Google Ads vs Social Ads: Which is right for your business?
Posted by Buffy the Bison | September 18, 2020
Many new business owners and entrepreneurs view advertisements as a one-size-fits-all template that only pertains to social channels. And, as a former small business owner myself, I’d be lying if I didn’t admit this happened to align with my thought process as well.
Whatever campaign graphics I created in Canva were posted on my Facebook and Instagram pages, and then shared amongst my employees and, hopefully, clients.
Although my intentions were well-meaning and, at the very least on track with my business objectives, I was only accomplishing social media marketing and not paid social ads which has proven far more effective.
Also unbeknownst to me at the time, the world of online advertising goes far beyond social and well into the realm of the almighty behemoth known as Google.
So, how do you determine which type of ads serves your business the best? Let’s find out.
What’s the difference between Google Ads and Social Ads?
Although there are definite similarities between the two platforms, such as both being on the internet, let’s take a moment to dissect the differences.
Google Ads (paid search)
Google Ads (formerly known as Google AdWords) is the “king" of PPC advertising.
As the most popular search engine in the world, Google processes an estimated 5.8 billion searches per day. That search volume alone provides Google Ad users an unprecedented number of audience members/prospects who are potentially looking for their products and services.
One of the most common misconceptions about Google Ads is that in order to thrive on the search engines, you need to have a robust budget. Although certain keywords can cost a few pennies more than others (think the technology and financial sectors), Google has frequently improved their algorithms to favor the quality and relevance of the content, and in this case the ad, over anything else.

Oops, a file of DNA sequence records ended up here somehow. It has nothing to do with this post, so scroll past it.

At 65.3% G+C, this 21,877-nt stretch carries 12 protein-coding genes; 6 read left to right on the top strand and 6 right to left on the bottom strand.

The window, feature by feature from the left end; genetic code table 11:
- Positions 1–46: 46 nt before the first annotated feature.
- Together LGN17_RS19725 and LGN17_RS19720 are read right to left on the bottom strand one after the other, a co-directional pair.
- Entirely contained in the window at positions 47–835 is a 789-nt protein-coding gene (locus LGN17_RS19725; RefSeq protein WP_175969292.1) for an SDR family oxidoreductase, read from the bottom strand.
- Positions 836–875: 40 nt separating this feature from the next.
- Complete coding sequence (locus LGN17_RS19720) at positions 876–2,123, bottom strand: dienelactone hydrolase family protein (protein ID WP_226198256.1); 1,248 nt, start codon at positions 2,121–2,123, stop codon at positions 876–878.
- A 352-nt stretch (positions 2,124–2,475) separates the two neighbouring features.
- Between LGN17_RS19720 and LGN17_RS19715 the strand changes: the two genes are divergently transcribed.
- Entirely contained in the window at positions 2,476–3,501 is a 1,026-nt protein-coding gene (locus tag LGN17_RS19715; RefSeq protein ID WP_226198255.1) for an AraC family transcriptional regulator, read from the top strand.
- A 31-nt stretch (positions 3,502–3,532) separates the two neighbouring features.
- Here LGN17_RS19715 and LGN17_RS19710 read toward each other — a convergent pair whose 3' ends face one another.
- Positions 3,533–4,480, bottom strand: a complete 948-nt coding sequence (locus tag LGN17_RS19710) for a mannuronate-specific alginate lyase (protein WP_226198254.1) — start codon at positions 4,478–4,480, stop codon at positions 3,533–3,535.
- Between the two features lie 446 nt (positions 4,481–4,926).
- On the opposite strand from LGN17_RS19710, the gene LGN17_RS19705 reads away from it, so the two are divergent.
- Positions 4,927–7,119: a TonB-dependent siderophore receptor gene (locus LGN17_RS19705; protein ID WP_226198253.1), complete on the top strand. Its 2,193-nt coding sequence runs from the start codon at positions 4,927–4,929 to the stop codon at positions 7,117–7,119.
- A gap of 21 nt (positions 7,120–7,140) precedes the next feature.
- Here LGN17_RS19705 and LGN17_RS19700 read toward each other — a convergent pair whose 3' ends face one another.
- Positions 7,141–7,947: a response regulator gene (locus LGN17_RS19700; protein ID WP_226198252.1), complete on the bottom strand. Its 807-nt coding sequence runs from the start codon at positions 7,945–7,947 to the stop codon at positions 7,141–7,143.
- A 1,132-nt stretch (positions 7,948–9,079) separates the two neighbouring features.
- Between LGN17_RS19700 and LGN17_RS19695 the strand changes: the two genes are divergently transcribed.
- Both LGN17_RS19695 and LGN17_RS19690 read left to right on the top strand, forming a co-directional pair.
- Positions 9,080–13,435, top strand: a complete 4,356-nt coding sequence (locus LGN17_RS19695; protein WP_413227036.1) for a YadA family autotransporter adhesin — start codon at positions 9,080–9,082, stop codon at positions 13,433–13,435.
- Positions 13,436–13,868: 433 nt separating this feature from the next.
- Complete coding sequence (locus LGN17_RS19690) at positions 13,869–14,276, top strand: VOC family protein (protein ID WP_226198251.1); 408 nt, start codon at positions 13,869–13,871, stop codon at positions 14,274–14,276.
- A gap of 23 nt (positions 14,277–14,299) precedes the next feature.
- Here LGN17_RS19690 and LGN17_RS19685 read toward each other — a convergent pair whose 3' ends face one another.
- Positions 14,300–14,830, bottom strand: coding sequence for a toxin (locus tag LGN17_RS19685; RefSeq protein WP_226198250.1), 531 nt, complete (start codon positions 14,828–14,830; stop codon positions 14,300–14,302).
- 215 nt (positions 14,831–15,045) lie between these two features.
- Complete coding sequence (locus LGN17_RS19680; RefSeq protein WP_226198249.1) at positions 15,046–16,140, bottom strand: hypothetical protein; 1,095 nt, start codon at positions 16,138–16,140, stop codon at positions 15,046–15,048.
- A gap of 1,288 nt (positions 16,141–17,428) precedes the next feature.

Google Ads also goes far beyond simple text-based advertising. Although once the standard format, Google Ads have quickly evolved into a format that can be highly tailored to their respective industries.
For example, hotel advertisements are now equipped with the capabilities to include high resolution images, social proof (testimonials, reviews, and user photos), maps, and more.
The business will pay for keywords they believe their buyer personas search for in their Google queries, and every time those keywords are utilized, their ad will pop up. Once a searcher clicks on a company’s ad, the business will be charged a small fee, hence the name “pay-per-click.”
Essentially, Google Ads helps potential customers find your business based on specific keywords that are searched in Google.
Social Ads (paid social)
Advertising on social channels can be a very lucrative aspect of many small business marketing strategies. After all, operating a business page on many social platforms (Facebook and Instagram, for example) is free and provides a direct line to engage with your organization’s specific buyer personas.
Like Google, social platforms have the ability to attract a large number of MAUs (monthly active users) with Facebook reigning supreme at a whopping average 2.603 billion MAUs.
Out of those billions of users, many people use social media as a more publicized window into the details of their lives (friends, hobbies, marriages, etc) and behaviors. This provides an opportunity to target your ads based on specific details from your buyer personas. There is also the option to reach similar platform users by way of lookalike audiences. These audiences are similar to your current customers and are more likely to purchase your products.
Another difference between Google Ads and Social Ads is that the latter is considered vastly more visual than the former. With high-quality graphics, gifs, videos and mixed media proving to attract, engage, and delight many audience members (while also proving a large ROI), Social Ads are the perfect platform to showcase your company’s creative ingenuity.
Essentially, the difference between Google Ads and Social Ads largely remains that those who find your business via social channels are finding you through interests and behaviors, and not specific keywords.
When should you use Google Ads and Social Ads?
Alright. Now that we’ve gotten the differences between the two platforms out of the way, let’s talk about the “when” behind both.
Well, it depends on your goals and your budget.